Choice | V_{1} |
V_{2} |
V_{3} |
---|---|---|---|

1 | B_{1} |
A_{1} |
C_{1} |

2 | A_{1/2} |
B_{1/2} |
B_{1/2} |

3 | C_{1/3} |
C_{1/3} |
A_{1/3} |

Choice | V_{1} |
V_{2} |
V_{3} |
---|---|---|---|

1 | A_{1} |
A_{1} |
C_{1} |

2 | C_{1/2} |
B_{1/2} |
B_{1/2} |

3 | B_{1/3} |
C_{1/3} |
A_{1/3} |

Choice | V_{1} |
V_{2} |
V_{3} |
---|---|---|---|

1 | A_{1} |
A_{1} |
C_{1} |

2 | C_{1/2} |
C_{1/2} |
B_{1/2} |

3 | B_{1/3} |
B_{1/3} |
A_{1/3} |

Choice | V_{1} |
V_{2} |
V_{3} |
---|---|---|---|

1 | B_{1} |
A_{1} |
C_{1} |

2 | A_{1/2} |
C_{1/2} |
B_{1/2} |

3 | C_{1/3} |
B_{1/3} |
A_{1/3} |

Cycle is generated for the given set of moves.

Moves used are loser to winner, winner to new winner and winner to existing winner. Voters start from their declared preference list.

Voters | True |
Declared |
Weights |
---|---|---|---|

V_{1} |
A>B>C | B>A>C | 2 |

V_{2} |
C>A>B | A>C>B | 2 |

V_{3} |
B>C>A | C>B>A | 2 |

Choice | V_{1} |
V_{2} |
V_{3} |
---|---|---|---|

1 | B_{1x2} |
A_{1x2} |
C_{1x2} |

2 | A_{1/2x2} |
C_{1/2x2} |
B_{1/2x2} |

3 | C_{1/3x2} |
B_{1/3x2} |
A_{1/3x2} |

Choice | V_{1} |
V_{2} |
V_{3} |
---|---|---|---|

1 | A_{1x2} |
A_{1x2} |
C_{1x2} |

2 | C_{1/2x2} |
B_{1/2x2} |
B_{1/2x2} |

3 | B_{1/3x2} |
C_{1/3x2} |
A_{1/3x2} |

A = 3.66 B = 4 C = 3.32

Choice | V_{1} |
V_{2} |
V_{3} |
---|---|---|---|

1 | B_{1x2} |
A_{1x2} |
C_{1x2} |

2 | A_{1/2x2} |
B_{1/2x2} |
B_{1/2x2} |

3 | C_{1/3x2} |
C_{1/3x2} |
A_{1/3x2} |

A = 4.66 B = 2.66 C = 3.66

Choice | V_{1} |
V_{2} |
V_{3} |
---|---|---|---|

1 | A_{1x2} |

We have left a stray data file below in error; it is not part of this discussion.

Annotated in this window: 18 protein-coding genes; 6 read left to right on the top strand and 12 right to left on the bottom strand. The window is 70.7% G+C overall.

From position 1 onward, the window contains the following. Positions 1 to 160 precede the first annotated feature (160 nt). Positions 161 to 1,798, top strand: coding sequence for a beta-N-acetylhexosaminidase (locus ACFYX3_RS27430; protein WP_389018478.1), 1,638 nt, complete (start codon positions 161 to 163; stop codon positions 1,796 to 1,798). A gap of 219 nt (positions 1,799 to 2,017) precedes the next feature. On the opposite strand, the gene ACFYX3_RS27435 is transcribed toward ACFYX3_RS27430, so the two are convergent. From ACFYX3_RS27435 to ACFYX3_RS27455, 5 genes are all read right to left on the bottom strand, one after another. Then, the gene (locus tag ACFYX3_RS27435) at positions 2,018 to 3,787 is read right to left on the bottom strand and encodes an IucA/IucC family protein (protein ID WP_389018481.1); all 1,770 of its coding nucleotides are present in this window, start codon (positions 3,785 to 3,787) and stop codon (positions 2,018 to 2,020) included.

A_{1x2} |
C_{1x2} |

2 | C_{1/2x2} |
C_{1/2x2} |
B_{1/2x2} |

3 | B_{1/3x2} |
B_{1/3x2} |
A_{1/3x2} |

Choice | V_{1} |
V_{2} |
V_{3} |
---|---|---|---|

1 | B_{1x2} |
A_{1x2} |
C_{1x2} |

2 | A_{1/2x2} |
C_{1/2x2} |
B_{1/2x2} |

3 | C_{1/3x2} |
B_{1/3x2} |
A_{1/3x2} |

Weighted Nauru point system is used and the weights are real numbers. The moves used in this example are loser-winner, winner-new winner, winner-existing winner, and winner-loser.

Voters start with their stated preferences.

Votes | True Preference | Declared Preference | Weighs |
---|---|---|---|

V_{1} |
A>B>C>E>D | B>E>C>A>D | 1.9 |

V_{2} |
D>B>A>C>E | E>D>B>A>C | 1.8 |

V_{3} |
C>A>E>D>B | A>E>C>D>B | 1.9 |

V_{4} |
A>D>B>C>E | A>B>C>D>E | 1.9 |

V_{5} |
D>C>B>A>E | B>C>D>A>E | 1.8 |

Choice | V_{1} |
V_{2} |
V_{3} |
V_{4} |
V_{5} |
---|---|---|---|---|---|

1 | B_{1x1.9} |
E_{1x1.8} |
A_{1x1.9} |
A_{1x1.9} |
B_{1x1.8} |

2 | E_{1/2x1.9} |
D_{1/2x1.8} |
E_{1/2x1.9} |
B_{1/2x1.9} |
C_{1/2x1.8} |

3 | C_{1/3x1.9} |
B_{1/3x1.8} |
C_{1/3x1.9} |
C_{1/3x1.9} |
D_{1/3x1.8} |

4 | A_{1/4x1.9} |
A_{1/4x1.8} |
D_{1/4x1.9} |
D_{1/4x1.9} |
A_{1/4x1.8} |

5 | D_{1/5x1.9} |
C_{1/5x1.8} |
B_{1/5x1.9} |
E_{1/5x1.9} |
E_{1/5x1.8} |

Choice | V_{1} |
V_{2} |
V_{3} |
V_{4} |